The Green Mile (1999)

I never thought Micheal Clarke Duncan could captivate me so much.

Adaptation of Stephen King’s supernatural tale is set on death row in a Southern prison, where gentle giant John Coffey (Michael Clarke Duncan) possesses the mysterious power to heal people’s ailments. When the cell block’s head guard, Paul Edgecomb (Tom Hanks), recognizes Coffey’s miraculous gift, he tries desperately to help stave off the condemned man’s execution.

This film is directed by Frank Darabont, the same person who did The Shawshank Redemption, and once again he’s back in prison. Though that film was about mostly the prisoners this one is more about the guards and how the prisoner influences their lives. This is more of a fable than it is a real novel.

For the biggest disclaimer of this movie is that it’s way too long. Personally I’m not bothered by how long films are as long as their at least interesting and holds my interest, this film doesn’t quite do that. The film felt a little dragged at points, and really I don’t think it felt over 3 hours to tell the story of a prisoner. This film is very interesting by the last 30 minutes but the others 2 hours are just long side notes.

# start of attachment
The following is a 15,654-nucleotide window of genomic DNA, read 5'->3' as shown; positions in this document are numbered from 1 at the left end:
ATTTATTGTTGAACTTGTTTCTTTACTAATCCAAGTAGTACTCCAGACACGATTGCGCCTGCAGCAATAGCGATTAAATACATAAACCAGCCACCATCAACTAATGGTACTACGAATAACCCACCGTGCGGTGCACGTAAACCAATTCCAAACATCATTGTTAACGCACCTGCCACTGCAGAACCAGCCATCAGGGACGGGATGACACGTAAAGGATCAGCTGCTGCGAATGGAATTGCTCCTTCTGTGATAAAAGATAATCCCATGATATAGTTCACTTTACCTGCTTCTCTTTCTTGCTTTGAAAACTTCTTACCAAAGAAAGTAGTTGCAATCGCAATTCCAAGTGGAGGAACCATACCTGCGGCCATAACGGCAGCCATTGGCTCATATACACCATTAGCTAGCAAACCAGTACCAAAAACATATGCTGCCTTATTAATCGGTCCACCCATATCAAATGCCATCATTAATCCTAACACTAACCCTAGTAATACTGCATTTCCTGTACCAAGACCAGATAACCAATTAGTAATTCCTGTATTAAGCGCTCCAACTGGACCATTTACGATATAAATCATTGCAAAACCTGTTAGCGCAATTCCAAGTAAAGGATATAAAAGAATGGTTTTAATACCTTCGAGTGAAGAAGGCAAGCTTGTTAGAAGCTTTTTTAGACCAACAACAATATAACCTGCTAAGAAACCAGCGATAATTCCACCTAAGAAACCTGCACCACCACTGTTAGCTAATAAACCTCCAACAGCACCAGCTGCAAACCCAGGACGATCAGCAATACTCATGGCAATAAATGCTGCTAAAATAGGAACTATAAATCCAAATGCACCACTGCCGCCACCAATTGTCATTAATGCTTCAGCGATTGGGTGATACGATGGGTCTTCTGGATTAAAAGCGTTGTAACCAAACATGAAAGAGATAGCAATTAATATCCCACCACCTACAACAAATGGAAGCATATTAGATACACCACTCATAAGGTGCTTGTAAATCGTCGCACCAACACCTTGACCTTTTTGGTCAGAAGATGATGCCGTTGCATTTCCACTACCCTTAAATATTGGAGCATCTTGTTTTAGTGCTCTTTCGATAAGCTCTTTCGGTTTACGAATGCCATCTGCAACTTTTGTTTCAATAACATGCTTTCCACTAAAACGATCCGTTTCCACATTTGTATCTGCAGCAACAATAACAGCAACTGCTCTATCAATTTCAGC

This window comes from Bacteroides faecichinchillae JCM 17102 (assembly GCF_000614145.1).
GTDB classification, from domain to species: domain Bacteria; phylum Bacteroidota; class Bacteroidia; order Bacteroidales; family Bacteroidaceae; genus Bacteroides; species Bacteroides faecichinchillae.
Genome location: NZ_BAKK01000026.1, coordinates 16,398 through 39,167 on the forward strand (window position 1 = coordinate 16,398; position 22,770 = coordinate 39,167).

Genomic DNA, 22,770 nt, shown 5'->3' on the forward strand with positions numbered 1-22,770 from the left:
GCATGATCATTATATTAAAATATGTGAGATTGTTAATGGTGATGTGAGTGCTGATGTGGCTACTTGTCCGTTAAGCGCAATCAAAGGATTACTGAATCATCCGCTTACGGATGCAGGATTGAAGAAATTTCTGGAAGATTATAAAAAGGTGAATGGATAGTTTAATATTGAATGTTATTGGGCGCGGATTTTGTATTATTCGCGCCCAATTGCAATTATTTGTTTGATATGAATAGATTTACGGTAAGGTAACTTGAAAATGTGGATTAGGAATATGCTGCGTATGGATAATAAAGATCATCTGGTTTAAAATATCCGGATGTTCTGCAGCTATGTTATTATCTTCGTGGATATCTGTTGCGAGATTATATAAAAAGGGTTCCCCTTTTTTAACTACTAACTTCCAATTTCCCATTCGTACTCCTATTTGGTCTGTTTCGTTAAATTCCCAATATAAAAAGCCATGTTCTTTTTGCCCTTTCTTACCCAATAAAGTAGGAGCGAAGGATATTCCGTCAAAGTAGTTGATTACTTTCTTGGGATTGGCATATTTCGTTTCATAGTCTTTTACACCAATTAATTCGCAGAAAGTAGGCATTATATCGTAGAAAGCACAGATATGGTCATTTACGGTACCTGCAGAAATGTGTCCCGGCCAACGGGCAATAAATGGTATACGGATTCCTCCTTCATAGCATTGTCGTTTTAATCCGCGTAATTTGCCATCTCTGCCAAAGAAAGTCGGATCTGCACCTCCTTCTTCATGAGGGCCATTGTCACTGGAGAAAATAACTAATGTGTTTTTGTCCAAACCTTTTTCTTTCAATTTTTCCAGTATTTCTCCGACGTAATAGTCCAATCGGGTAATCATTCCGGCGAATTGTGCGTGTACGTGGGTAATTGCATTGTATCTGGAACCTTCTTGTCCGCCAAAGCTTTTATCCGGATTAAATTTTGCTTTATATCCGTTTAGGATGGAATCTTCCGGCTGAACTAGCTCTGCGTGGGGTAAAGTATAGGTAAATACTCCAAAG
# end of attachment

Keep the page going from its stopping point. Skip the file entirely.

I also felt that the film was trying hard to show us a message about either suicide or how wrong the death penalty is. I felt like both sides were argued pretty evenly, I felt like this movie’s theme caused much more combustion, than it needed. The pace also adds insult to injury with it’s very slow storytelling and many key moments that take long to deliver.

Other than the those problems, I felt like this was one of the most touching films I have ever seen. The great thing is how you see all of these people on The Green Mile. From the gaurds to the prisoners, and also to the houses they live in. You really do get a full idea of how these people act and live by this movie and it connects us to these characters even more.

The added supernatural moments add a lot of emotion to this film, as you sense that Clarke Duncan character is really a good person. I also enjoyed how the whole film wasn’t so centered on him but the other prisoners with him on The Green Mile.

The star-studded cast does the best job in this film and does save this film from some bad moments. Tom Hanks does a really strong job, and doesn’t play his usual energetic performers as he always seems relaxed throughout the film and adds a lot more of heart to the film. Micheal Clarke Duncan is really the main reason to see this film as he steals every scene he is involved in. Clarke Duncan combines the physical look of big, strong, and scary but puts it along with much sweetness in his character where you know this person is kind at heart and you connect to him even more than any other character in this film. Sam Rockwell and David Morse also show off a lot of talent in this film.

Consensus: Though jumbled with a slow pace and a very long time limit of over 3 hours, The Green Mile is a captivating story that has touching performances that add to this emotionally powerful experience.


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